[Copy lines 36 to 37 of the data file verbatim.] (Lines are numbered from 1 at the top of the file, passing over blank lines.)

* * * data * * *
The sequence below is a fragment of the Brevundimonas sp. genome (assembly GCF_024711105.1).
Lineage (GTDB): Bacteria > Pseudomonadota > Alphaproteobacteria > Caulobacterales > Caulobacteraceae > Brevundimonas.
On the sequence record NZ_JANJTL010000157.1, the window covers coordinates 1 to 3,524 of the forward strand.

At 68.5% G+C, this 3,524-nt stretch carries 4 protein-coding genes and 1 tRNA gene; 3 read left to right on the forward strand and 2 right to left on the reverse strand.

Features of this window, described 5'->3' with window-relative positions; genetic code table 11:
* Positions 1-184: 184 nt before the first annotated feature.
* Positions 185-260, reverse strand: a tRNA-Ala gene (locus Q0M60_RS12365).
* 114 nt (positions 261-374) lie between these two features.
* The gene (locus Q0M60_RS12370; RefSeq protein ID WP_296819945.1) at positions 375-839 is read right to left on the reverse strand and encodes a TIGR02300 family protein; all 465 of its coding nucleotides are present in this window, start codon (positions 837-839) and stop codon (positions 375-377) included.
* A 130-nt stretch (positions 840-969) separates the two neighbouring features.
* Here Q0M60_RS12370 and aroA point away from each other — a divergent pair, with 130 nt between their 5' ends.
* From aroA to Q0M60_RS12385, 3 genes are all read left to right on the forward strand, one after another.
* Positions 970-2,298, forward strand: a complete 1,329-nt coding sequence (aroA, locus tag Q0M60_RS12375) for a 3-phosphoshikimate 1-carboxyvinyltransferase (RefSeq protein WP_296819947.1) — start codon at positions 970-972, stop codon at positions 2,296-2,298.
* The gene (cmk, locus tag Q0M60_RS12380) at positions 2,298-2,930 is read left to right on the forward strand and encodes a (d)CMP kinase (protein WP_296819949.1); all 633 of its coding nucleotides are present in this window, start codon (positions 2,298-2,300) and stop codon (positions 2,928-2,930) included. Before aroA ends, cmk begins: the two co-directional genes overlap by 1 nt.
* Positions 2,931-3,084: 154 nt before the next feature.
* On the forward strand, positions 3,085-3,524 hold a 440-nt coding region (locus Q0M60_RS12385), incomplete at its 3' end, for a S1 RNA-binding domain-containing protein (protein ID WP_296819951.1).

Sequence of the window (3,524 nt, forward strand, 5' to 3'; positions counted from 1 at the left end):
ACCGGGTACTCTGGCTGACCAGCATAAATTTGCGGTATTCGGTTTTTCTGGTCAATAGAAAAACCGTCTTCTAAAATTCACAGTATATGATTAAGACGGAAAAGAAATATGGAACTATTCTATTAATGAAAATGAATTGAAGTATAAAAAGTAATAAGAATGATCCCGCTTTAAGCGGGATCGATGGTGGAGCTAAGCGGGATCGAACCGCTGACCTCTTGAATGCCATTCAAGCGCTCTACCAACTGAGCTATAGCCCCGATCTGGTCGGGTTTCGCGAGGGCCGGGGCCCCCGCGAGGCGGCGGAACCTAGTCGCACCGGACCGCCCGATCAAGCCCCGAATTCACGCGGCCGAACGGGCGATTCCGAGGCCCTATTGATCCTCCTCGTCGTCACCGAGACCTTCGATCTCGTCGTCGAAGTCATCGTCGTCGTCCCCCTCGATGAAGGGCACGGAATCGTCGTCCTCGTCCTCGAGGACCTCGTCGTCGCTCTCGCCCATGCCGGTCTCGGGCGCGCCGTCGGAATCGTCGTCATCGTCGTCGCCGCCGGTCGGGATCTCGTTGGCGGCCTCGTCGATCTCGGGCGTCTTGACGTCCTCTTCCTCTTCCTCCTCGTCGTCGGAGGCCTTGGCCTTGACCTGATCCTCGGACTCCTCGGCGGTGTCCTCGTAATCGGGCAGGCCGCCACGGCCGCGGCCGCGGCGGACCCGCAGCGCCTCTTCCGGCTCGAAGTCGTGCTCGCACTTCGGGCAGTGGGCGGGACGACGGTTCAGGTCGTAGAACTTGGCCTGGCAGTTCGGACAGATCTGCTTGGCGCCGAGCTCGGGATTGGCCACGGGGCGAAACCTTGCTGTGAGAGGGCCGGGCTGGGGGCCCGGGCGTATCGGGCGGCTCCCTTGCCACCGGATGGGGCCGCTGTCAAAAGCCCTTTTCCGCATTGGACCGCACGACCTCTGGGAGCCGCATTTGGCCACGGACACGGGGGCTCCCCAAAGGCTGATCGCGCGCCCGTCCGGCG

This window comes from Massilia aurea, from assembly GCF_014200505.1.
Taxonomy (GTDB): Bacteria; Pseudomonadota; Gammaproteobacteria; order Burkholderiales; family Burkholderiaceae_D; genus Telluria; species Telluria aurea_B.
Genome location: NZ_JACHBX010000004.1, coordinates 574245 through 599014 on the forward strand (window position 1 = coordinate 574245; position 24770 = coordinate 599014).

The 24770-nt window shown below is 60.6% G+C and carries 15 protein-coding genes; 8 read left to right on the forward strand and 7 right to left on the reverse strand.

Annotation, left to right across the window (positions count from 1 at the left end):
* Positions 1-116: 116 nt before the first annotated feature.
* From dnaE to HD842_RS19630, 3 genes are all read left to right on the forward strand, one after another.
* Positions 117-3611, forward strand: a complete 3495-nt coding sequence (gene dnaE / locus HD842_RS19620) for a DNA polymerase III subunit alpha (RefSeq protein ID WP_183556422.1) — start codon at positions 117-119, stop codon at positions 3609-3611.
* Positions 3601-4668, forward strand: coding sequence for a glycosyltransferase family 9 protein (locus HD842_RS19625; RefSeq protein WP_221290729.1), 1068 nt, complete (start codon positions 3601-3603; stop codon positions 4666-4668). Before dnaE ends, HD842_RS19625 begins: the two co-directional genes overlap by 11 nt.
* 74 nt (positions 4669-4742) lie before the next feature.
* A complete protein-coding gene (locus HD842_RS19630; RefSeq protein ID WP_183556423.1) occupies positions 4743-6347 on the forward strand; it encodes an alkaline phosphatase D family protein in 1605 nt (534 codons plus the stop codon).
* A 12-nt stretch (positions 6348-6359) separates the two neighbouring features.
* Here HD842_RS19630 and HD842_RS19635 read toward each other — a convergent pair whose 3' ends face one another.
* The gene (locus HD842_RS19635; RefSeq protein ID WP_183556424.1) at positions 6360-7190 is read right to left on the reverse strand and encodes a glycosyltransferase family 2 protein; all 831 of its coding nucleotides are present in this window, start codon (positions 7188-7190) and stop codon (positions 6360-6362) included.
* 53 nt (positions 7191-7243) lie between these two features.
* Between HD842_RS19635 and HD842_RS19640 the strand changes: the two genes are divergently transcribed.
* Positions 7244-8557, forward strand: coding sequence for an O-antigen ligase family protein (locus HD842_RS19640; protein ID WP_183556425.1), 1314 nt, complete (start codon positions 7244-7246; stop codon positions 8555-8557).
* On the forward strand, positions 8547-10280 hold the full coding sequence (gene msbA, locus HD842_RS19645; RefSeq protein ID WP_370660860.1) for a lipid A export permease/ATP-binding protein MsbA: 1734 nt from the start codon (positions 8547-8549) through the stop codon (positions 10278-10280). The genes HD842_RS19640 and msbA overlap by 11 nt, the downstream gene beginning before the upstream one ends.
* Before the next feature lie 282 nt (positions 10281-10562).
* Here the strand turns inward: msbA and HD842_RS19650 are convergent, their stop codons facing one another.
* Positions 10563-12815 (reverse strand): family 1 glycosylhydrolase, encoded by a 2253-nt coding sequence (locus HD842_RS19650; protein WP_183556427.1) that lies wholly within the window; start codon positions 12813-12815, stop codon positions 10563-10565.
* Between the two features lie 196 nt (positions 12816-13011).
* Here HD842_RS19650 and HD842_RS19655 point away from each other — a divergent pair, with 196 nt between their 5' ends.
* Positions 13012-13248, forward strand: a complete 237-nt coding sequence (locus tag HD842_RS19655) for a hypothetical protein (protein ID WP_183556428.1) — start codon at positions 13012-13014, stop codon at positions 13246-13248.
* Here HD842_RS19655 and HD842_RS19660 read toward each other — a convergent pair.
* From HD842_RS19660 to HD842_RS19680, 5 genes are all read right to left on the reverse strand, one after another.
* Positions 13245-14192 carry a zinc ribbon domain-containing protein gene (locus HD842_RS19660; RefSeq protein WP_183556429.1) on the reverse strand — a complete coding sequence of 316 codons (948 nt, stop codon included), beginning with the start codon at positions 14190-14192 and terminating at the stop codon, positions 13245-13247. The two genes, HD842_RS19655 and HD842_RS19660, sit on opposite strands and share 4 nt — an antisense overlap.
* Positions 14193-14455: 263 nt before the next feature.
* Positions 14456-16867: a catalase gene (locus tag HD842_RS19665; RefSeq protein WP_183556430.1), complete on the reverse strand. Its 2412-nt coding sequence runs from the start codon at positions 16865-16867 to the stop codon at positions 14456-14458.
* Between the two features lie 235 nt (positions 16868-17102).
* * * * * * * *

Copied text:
* On the forward strand, positions 8547-10280 hold the full coding sequence (gene msbA, locus HD842_RS19645; RefSeq protein ID WP_370660860.1) for a lipid A export permease/ATP-binding protein MsbA: 1734 nt from the start codon (positions 8547-8549) through the stop codon (positions 10278-10280). The genes HD842_RS19640 and msbA overlap by 11 nt, the downstream gene beginning before the upstream one ends.
* Before the next feature lie 282 nt (positions 10281-10562).